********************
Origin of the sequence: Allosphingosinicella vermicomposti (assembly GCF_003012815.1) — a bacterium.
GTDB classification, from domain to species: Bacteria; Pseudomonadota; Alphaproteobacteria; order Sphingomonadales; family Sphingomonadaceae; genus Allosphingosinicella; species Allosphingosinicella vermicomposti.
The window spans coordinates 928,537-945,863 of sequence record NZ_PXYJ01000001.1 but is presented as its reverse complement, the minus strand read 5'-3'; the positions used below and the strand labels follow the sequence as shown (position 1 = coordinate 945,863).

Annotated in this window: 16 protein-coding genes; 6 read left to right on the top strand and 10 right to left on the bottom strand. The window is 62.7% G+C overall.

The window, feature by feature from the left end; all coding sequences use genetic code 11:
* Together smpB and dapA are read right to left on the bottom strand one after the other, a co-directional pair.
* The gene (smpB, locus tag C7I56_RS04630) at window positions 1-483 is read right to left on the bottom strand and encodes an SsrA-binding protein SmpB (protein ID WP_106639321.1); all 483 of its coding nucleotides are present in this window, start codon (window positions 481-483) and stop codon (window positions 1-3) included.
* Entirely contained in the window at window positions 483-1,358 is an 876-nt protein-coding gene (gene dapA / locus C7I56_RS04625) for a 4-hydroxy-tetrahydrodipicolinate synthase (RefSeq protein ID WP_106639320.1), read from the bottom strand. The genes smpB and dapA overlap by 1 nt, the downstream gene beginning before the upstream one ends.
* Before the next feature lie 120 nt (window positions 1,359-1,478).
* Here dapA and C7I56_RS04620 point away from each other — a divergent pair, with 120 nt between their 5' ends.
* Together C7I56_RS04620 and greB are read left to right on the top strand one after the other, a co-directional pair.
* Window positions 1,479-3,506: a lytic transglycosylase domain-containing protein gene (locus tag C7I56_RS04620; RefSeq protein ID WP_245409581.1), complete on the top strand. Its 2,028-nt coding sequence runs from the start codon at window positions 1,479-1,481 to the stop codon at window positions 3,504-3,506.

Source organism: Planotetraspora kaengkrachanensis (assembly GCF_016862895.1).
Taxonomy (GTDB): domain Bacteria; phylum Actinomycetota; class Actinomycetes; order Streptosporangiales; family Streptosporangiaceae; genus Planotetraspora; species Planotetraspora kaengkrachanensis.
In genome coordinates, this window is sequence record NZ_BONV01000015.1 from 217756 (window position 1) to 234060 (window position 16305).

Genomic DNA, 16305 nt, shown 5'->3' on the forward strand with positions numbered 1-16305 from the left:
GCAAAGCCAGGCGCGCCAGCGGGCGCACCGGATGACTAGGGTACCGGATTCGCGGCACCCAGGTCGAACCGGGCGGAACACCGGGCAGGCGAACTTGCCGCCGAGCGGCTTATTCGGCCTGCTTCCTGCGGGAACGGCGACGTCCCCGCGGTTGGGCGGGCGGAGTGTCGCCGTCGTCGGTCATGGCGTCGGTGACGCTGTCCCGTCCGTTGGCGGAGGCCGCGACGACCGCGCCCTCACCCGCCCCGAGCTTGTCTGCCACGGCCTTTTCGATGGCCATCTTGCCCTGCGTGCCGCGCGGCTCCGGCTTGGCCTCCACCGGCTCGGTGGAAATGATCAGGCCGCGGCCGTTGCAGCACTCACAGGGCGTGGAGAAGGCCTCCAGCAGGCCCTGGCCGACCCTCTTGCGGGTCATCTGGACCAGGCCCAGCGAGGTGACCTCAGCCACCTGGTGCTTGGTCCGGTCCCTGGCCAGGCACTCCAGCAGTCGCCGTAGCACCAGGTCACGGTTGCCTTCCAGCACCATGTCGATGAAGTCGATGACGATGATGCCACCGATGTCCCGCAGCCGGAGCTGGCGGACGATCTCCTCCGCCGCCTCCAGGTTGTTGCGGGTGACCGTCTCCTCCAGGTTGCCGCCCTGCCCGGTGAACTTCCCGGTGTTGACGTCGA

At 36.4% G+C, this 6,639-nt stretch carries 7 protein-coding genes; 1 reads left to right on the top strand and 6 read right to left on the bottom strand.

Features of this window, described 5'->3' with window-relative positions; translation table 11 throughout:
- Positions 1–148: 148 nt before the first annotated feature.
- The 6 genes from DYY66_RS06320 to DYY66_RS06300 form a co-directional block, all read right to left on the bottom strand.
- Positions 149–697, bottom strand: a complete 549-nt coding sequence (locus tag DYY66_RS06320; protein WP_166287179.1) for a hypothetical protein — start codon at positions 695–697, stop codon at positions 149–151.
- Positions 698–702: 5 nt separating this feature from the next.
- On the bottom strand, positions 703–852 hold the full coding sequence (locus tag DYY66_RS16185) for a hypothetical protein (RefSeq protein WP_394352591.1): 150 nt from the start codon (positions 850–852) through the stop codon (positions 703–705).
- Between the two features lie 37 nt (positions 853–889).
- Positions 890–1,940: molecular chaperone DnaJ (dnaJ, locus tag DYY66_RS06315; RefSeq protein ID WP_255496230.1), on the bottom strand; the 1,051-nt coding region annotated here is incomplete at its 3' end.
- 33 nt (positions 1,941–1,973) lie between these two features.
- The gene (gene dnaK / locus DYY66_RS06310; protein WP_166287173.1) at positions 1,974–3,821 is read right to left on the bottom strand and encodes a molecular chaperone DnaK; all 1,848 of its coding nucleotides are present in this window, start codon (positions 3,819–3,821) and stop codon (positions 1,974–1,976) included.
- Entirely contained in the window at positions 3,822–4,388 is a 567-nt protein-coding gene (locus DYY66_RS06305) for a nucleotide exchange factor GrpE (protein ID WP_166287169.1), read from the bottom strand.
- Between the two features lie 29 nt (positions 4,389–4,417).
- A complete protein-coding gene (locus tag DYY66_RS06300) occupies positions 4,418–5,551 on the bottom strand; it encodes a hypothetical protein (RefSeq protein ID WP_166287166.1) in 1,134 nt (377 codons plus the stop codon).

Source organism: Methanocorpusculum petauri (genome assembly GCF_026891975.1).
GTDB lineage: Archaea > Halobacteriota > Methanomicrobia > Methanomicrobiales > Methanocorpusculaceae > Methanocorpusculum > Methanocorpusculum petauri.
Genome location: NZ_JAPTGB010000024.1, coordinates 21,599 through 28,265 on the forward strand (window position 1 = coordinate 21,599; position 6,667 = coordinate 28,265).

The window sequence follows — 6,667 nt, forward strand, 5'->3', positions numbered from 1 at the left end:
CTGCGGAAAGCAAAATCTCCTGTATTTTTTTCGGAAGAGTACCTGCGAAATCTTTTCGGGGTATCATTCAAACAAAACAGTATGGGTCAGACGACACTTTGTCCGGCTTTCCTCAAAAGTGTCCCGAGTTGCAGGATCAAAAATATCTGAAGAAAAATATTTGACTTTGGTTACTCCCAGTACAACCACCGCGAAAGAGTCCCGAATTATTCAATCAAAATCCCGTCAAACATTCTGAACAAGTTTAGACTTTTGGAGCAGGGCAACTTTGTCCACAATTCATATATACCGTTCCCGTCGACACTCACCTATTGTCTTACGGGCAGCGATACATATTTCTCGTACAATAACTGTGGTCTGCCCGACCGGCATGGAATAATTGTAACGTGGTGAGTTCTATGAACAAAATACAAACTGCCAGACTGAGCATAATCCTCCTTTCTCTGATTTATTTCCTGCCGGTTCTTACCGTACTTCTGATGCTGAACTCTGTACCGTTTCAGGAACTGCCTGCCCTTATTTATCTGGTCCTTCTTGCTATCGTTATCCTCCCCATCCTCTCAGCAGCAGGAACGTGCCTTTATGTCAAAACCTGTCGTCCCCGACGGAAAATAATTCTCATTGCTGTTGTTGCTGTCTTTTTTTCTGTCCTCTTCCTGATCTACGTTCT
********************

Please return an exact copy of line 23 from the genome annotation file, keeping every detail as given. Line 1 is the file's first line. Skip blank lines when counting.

- Positions 698–702: 5 nt separating this feature from the next.